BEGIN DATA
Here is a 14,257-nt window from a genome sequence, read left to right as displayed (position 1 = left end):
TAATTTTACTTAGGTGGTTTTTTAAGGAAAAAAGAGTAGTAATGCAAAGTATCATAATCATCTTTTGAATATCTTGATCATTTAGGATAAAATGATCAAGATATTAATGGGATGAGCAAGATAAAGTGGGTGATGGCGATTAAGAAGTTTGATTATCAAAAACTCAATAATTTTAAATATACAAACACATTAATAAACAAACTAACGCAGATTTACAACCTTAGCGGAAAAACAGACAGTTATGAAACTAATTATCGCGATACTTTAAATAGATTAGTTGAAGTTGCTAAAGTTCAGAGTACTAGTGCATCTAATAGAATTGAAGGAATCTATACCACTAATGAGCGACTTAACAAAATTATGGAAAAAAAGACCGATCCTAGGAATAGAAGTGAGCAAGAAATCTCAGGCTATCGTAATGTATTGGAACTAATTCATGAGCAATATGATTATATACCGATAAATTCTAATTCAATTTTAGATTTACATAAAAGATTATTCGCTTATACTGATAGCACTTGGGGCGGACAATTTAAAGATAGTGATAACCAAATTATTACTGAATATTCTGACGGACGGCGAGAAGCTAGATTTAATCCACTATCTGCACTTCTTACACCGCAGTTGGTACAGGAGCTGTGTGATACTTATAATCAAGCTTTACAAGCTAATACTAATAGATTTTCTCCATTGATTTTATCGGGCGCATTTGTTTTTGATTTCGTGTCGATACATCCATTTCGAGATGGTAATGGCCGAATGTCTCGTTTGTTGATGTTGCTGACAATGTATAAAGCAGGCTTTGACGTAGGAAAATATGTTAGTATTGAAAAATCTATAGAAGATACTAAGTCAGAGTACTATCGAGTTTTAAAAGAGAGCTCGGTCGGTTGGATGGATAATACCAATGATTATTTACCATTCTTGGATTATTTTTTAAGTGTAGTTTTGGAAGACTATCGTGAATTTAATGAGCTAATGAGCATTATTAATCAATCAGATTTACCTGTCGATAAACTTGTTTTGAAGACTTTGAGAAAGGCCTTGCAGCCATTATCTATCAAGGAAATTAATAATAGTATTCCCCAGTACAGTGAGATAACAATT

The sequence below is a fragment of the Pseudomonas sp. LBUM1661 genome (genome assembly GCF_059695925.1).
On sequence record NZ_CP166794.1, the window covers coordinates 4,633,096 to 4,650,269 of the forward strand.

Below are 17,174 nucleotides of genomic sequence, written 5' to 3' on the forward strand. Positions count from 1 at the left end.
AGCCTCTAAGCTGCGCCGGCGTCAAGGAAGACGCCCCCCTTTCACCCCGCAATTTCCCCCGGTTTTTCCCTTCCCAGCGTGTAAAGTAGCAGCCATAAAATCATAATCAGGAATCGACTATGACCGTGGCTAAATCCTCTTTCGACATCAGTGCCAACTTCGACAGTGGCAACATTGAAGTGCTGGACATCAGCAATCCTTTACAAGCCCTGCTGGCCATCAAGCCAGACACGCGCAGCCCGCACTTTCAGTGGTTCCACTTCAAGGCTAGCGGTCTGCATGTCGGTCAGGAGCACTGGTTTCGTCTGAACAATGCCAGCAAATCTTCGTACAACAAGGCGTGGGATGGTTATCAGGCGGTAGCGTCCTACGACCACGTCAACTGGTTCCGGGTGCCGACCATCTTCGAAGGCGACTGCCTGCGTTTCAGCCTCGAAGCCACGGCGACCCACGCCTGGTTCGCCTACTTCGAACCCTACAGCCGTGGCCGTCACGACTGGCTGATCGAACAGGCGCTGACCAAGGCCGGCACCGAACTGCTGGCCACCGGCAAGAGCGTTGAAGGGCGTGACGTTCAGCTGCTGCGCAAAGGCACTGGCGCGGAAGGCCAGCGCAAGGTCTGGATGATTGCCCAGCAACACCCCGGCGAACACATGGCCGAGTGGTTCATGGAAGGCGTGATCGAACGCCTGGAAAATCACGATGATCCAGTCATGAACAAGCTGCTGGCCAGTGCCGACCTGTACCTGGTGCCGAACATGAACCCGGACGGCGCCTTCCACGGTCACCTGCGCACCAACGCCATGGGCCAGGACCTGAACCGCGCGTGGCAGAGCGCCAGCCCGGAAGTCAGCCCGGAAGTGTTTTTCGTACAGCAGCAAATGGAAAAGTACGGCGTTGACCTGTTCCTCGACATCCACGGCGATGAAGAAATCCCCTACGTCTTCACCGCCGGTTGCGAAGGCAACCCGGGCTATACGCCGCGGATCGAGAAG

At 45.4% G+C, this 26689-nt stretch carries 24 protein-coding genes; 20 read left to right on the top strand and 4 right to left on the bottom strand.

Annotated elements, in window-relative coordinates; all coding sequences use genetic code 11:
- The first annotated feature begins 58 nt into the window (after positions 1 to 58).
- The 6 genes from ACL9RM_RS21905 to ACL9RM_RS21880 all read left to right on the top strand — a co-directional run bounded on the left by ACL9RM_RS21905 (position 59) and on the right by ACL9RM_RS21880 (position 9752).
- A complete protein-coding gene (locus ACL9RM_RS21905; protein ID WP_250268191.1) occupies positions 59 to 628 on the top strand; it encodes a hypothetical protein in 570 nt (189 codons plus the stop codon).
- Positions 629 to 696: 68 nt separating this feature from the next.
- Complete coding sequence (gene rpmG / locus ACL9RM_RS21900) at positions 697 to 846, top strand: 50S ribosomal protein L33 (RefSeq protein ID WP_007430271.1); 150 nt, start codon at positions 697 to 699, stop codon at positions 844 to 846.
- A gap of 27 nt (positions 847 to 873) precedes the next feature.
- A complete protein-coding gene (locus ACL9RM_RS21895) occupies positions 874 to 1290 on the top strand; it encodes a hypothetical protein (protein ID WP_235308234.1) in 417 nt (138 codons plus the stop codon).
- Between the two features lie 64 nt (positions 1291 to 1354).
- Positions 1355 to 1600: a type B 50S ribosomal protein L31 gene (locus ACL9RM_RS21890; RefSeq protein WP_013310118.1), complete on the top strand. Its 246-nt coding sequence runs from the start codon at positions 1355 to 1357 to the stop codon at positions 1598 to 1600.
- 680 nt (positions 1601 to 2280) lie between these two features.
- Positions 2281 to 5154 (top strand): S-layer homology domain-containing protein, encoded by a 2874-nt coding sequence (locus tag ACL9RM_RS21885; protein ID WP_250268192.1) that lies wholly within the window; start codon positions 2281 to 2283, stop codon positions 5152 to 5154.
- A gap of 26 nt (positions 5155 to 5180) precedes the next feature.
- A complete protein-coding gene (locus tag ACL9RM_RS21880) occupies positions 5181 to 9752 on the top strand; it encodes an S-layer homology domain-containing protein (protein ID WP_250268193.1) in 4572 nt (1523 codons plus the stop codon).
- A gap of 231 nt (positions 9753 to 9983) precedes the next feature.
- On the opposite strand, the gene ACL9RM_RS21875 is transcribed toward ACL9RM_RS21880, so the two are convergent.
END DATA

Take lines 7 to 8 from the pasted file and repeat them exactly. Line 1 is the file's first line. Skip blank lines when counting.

At 45.4% G+C, this 26689-nt stretch carries 24 protein-coding genes; 20 read left to right on the top strand and 4 right to left on the bottom strand.

Annotated elements, in window-relative coordinates; all coding sequences use genetic code 11: